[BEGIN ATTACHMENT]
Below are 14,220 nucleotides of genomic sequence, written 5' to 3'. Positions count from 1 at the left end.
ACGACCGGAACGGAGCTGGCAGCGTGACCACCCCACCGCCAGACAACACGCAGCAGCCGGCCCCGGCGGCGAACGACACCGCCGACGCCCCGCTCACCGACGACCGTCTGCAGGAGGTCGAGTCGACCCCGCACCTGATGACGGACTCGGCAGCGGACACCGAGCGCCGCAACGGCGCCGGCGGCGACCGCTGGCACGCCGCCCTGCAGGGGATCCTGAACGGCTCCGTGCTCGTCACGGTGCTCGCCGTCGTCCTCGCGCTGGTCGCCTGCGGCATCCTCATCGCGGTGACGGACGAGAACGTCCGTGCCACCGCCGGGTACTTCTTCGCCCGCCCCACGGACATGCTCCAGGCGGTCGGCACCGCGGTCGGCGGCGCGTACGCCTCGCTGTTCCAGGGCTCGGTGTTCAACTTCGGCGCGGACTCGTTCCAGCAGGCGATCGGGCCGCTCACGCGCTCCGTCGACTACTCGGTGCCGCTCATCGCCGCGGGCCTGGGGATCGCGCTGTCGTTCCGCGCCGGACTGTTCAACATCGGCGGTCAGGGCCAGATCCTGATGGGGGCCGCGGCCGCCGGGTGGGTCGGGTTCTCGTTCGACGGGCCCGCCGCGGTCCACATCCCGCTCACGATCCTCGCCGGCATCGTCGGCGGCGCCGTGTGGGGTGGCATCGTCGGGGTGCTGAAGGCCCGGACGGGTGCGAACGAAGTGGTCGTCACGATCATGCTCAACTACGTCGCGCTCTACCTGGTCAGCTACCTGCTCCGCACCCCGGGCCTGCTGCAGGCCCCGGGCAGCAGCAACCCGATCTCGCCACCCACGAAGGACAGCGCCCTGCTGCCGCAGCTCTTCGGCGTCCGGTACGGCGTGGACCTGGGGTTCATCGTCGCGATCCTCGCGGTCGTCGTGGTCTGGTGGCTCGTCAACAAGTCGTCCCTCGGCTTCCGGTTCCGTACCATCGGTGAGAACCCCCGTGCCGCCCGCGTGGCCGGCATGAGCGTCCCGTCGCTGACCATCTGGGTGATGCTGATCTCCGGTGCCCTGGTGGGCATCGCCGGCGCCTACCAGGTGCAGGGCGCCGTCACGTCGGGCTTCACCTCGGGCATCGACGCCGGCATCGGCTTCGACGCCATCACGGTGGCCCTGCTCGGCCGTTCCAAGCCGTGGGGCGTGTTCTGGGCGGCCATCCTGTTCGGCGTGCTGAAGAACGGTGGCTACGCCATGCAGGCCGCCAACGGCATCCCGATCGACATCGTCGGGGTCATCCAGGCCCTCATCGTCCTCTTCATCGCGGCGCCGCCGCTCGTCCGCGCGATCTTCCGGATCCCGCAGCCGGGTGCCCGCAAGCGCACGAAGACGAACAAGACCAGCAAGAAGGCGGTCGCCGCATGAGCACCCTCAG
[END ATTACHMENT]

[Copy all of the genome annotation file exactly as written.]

Below are 14,220 nucleotides of genomic sequence, written 5' to 3'. Positions count from 1 at the left end.
ACGACCGGAACGGAGCTGGCAGCGTGACCACCCCACCGCCAGACAACACGCAGCAGCCGGCCCCGGCGGCGAACGACACCGCCGACGCCCCGCTCACCGACGACCGTCTGCAGGAGGTCGAGTCGACCCCGCACCTGATGACGGACTCGGCAGCGGACACCGAGCGCCGCAACGGCGCCGGCGGCGACCGCTGGCACGCCGCCCTGCAGGGGATCCTGAACGGCTCCGTGCTCGTCACGGTGCTCGCCGTCGTCCTCGCGCTGGTCGCCTGCGGCATCCTCATCGCGGTGACGGACGAGAACGTCCGTGCCACCGCCGGGTACTTCTTCGCCCGCCCCACGGACATGCTCCAGGCGGTCGGCACCGCGGTCGGCGGCGCGTACGCCTCGCTGTTCCAGGGCTCGGTGTTCAACTTCGGCGCGGACTCGTTCCAGCAGGCGATCGGGCCGCTCACGCGCTCCGTCGACTACTCGGTGCCGCTCATCGCCGCGGGCCTGGGGATCGCGCTGTCGTTCCGCGCCGGACTGTTCAACATCGGCGGTCAGGGCCAGATCCTGATGGGGGCCGCGGCCGCCGGGTGGGTCGGGTTCTCGTTCGACGGGCCCGCCGCGGTCCACATCCCGCTCACGATCCTCGCCGGCATCGTCGGCGGCGCCGTGTGGGGTGGCATCGTCGGGGTGCTGAAGGCCCGGACGGGTGCGAACGAAGTGGTCGTCACGATCATGCTCAACTACGTCGCGCTCTACCTGGTCAGCTACCTGCTCCGCACCCCGGGCCTGCTGCAGGCCCCGGGCAGCAGCAACCCGATCTCGCCACCCACGAAGGACAGCGCCCTGCTGCCGCAGCTCTTCGGCGTCCGGTACGGCGTGGACCTGGGGTTCATCGTCGCGATCCTCGCGGTCGTCGTGGTCTGGTGGCTCGTCAACAAGTCGTCCCTCGGCTTCCGGTTCCGTACCATCGGTGAGAACCCCCGTGCCGCCCGCGTGGCCGGCATGAGCGTCCCGTCGCTGACCATCTGGGTGATGCTGATCTCCGGTGCCCTGGTGGGCATCGCCGGCGCCTACCAGGTGCAGGGCGCCGTCACGTCGGGCTTCACCTCGGGCATCGACGCCGGCATCGGCTTCGACGCCATCACGGTGGCCCTGCTCGGCCGTTCCAAGCCGTGGGGCGTGTTCTGGGCGGCCATCCTGTTCGGCGTGCTGAAGAACGGTGGCTACGCCATGCAGGCCGCCAACGGCATCCCGATCGACATCGTCGGGGTCATCCAGGCCCTCATCGTCCTCTTCATCGCGGCGCCGCCGCTCGTCCGCGCGATCTTCCGGATCCCGCAGCCGGGTGCCCGCAAGCGCACGAAGACGAACAAGACCAGCAAGAAGGCGGTCGCCGCATGAGCACCCTCAG